The evening will start off with a cocktail hour on Markow’s rooftop overlooking Venice. Throughout the evening guests will enjoy art, music, and performances by local artists and there will be a silent auction.
Guests  are encouraged to dress in their most Avant Garde fashion.
Bak asks those who cannot attend but are interested in supporting Venice art to sponsor an artist who cannot afford to attend, but has contributed a great deal of time and art to the VAC.
“Your contributions help us continue fostering collaboration within Venice and reinvigorate the creativity that has historically made Venice such a vibrant and dynamic community.” says Bak
The Venice Art Crawl started five years ago as a small community event and has since grown to expose Venice artists to the world.

Up Front With Venice Artist Eric Schwabel

By Jess Linde

Eric Schwabel is one of Los Angeles’ most talented and dynamic photographers working today. His diverse portfolio ranges from experimental photography, landscapes, fashion, and portrait work. Schwabel is also a resident of Venice and proud contributor to the Venice ArtBlock.

Yo! Venice spoke to him about his work.

Tell me about yourself.

I grew up in Minnesota, in the middle of nowhere in a town called Lake Elmo, like the doll. There was a good photography program at my high school and I just kind of fell into it there because I really got along with the teacher. Then I started working at, I guess it’s Macy’s now but back then it was Dayton-Hudson’s, did all their advertising. It was Target, one of their brands. I interned there in high school and worked on all their advertising out of Minnesota, then I went to Rochester Institute of Technology in New York, and then I did a little time in Paris for fashion photography, and I decided to land in Los Angeles at age 23. I moved to Venice in 2004 and have been here ever since! I’ve had this studio here for about 10 years.

I talked to Erik Thorkildson recently and he mentioned that you have a lot of artists who work in your studio?

My place is the big corrugated metal and cinder block building on 4th and Vernon, and there are nine studios in there. I have a studio to myself and there’s another photographer across from me, and then there are lots of painters and sculptors and metalworkers. It’s not like a collective; we’re all independent, but we all come together for Art Block and stuff like that.

How did you get involved with ArtBlock?

I was asked to join at the first meeting when I walked by the door and heard them all complaining about ArtWalk. That’s what I didn’t want to be a part of, I wanted to do our own thing and not focus on being mad at ArtWalk. I joined up later on, and became friends with people and was asked to be on the steering committee, and we came together and decided to make something about us and not just about the event. I kind of just fell into it; there were things they needed that I could do like I made the ArtBlock map and stuff like that. It just worked out, I did a project with Amy Kaps, who’s a performance artist, and we won a photo contest, so that’s been really good for me. I don’t engage with the Venice arts community that much, I like to do my own thing, but I’ve enjoyed the collaborative element there.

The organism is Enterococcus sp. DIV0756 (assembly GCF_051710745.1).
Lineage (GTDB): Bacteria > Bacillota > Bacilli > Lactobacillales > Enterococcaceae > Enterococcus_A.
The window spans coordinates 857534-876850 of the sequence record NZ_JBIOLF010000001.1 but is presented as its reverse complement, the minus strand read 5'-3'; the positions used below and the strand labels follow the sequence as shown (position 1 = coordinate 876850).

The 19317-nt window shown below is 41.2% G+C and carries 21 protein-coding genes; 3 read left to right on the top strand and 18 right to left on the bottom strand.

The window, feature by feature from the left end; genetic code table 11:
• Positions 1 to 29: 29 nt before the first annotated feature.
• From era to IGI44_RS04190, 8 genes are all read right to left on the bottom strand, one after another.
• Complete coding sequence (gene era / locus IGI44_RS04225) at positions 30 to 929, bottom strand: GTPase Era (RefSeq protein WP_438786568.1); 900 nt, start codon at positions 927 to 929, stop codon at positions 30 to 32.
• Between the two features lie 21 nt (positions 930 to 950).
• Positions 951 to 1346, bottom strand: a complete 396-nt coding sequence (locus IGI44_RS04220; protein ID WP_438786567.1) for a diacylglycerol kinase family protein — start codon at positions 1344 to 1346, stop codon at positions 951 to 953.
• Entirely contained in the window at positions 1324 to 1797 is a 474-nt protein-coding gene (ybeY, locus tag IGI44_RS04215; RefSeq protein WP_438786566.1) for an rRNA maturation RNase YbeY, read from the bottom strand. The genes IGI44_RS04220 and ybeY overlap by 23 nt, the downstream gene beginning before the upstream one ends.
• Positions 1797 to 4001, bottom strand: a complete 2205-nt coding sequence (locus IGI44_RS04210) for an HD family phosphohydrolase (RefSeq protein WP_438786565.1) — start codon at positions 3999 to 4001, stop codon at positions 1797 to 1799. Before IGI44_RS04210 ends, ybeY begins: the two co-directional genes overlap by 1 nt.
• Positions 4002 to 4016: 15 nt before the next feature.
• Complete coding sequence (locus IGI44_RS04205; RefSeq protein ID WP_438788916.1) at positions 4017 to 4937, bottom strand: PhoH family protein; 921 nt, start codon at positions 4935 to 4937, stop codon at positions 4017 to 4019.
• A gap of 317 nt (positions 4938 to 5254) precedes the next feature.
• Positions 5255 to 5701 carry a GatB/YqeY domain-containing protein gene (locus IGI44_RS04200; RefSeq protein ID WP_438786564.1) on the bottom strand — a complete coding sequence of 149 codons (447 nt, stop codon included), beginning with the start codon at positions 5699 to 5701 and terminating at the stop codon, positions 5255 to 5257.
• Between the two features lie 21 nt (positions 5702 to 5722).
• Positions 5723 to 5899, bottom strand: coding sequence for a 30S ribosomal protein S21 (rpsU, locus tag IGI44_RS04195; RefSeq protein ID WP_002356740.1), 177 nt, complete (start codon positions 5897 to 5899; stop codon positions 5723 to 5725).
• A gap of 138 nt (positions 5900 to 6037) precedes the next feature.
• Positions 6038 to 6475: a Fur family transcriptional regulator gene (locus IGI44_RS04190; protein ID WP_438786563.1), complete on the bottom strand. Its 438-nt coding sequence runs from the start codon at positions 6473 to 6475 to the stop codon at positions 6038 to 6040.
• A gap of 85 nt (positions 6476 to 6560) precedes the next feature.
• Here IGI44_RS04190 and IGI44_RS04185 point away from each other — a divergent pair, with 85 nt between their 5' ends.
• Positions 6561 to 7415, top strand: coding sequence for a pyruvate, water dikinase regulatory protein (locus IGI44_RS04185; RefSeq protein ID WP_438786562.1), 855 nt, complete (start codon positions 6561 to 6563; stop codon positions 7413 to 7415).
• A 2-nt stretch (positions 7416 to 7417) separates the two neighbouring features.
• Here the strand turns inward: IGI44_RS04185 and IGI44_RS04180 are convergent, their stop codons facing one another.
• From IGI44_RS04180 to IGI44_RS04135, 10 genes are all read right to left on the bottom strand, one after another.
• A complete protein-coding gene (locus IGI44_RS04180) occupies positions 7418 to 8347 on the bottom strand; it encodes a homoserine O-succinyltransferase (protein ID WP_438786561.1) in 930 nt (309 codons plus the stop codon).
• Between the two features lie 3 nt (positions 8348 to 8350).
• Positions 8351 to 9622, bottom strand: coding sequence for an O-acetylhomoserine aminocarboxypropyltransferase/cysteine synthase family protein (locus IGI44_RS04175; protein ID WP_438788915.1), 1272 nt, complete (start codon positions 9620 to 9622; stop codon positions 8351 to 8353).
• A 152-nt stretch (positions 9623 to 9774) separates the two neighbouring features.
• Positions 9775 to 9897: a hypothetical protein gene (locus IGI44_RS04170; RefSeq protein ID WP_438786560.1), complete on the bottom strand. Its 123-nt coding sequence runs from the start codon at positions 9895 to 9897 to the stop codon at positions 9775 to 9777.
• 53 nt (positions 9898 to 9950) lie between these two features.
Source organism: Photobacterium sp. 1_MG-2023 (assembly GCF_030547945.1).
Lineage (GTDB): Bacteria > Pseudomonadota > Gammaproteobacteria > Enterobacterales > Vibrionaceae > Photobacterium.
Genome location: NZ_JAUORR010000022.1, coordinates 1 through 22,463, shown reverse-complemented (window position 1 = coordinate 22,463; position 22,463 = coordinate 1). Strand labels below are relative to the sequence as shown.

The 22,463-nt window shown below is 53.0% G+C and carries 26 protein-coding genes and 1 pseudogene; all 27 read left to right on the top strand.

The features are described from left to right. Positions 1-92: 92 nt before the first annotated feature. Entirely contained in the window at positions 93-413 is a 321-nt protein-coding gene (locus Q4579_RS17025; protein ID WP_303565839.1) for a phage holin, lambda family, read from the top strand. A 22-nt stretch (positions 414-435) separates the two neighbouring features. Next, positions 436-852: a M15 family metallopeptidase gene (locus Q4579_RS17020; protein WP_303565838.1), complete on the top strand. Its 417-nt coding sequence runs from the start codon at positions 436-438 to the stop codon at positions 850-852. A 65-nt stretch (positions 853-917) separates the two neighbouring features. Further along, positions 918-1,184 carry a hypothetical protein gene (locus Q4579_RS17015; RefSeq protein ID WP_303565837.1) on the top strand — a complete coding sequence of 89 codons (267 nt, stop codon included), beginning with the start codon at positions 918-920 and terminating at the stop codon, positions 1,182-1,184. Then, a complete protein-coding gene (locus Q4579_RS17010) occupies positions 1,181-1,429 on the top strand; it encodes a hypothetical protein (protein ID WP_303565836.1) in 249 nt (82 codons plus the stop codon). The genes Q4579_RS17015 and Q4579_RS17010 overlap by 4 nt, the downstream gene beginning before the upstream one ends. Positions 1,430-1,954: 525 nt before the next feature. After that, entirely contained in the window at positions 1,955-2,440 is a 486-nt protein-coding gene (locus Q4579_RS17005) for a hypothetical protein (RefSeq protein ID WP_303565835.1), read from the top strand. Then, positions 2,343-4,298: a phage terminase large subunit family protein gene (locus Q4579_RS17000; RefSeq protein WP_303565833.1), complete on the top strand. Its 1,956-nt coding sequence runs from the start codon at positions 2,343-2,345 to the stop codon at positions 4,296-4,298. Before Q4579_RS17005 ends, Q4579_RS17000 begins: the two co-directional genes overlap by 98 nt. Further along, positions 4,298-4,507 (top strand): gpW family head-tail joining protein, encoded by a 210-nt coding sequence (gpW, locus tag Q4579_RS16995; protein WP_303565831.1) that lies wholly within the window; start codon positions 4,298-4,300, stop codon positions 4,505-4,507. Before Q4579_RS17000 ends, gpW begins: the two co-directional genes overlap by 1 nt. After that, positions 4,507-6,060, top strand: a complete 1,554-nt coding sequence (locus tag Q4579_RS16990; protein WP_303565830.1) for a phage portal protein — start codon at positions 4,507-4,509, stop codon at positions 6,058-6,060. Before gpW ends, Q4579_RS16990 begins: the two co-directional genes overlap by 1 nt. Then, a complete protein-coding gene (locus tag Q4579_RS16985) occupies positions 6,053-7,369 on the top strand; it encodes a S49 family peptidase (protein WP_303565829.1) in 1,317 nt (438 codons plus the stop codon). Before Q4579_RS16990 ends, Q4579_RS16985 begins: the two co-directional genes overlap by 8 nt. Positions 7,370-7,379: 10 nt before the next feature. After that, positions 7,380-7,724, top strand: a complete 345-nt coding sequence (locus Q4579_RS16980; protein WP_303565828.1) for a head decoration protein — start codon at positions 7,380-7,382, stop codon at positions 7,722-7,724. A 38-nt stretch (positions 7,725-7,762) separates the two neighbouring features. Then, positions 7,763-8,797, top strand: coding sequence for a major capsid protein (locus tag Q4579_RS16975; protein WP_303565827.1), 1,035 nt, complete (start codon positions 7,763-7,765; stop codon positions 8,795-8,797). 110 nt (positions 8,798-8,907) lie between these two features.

Is there anything specific about living and working in Venice that inspires you or your work?

It inspires my life. Like I said I moved here from Minnesota and then from upstate New York. There’s such an energy here, and even though Venice is changing rapidly the energy is still there. There’s more creativity here than any city I’ve ever lived in. There’s an interesting diversity here that I like, and this is a very “L.A.” term but it’s the energy. We’re dealing with things that we probably should have discussed as a community years ago, but even that has been unique and interesting. Me liking it here affects my work in a positive way.

Do you have a favorite piece or series?

It changes week by week, usually what I did last. I really like the series I did with Amy Kaps, the striped room work, and I think I’m most attached to that because I’ve followed her work for a long time.

Any future plans?

I have a show of my celebrity work coming up in the fall, some more collaborative stuff, and of course more ArtBlock. For more information check out my website

Venice Arts Gallery Presents ‘Disaster Is My Muse’ – Opening Reception Saturday, Aug. 1

Venice Arts Gallery is counting down to its opening reception on Saturday, Aug. 1 for its latest exhibition, “Disaster Is My Muse.”
Taking its title from an Art Spiegelman quote, “Disaster Is My Muse” explores the realm of the disastrous as it intersects with the canny, familiar, and domestic.

The show features 25 international artists who all seek to document the ways in which insidious forces creep into our lives and betray our sense of stability.

From natural disasters to atomic warfare to our own personal catastrophes, these works remind us of the fine line between the every day and the cataclysmic.

This is Venice Arts Gallery’s fourth annual Summer Juried Exhibition, a themed show in which artists working in traditional and experimental documentary photography, film, and digital media from all over the globe are invited to submit works for consideration.

With a wide range of entries – ranging from critiques on femininity to experimental animation to political divide – this year’s submissions revealed a myriad of exciting and eclectic works that collectively epitomize the gallery’s mission to promote creativity, visual storytelling, community, and education by presenting various artists’ unique perspectives in the documentary form.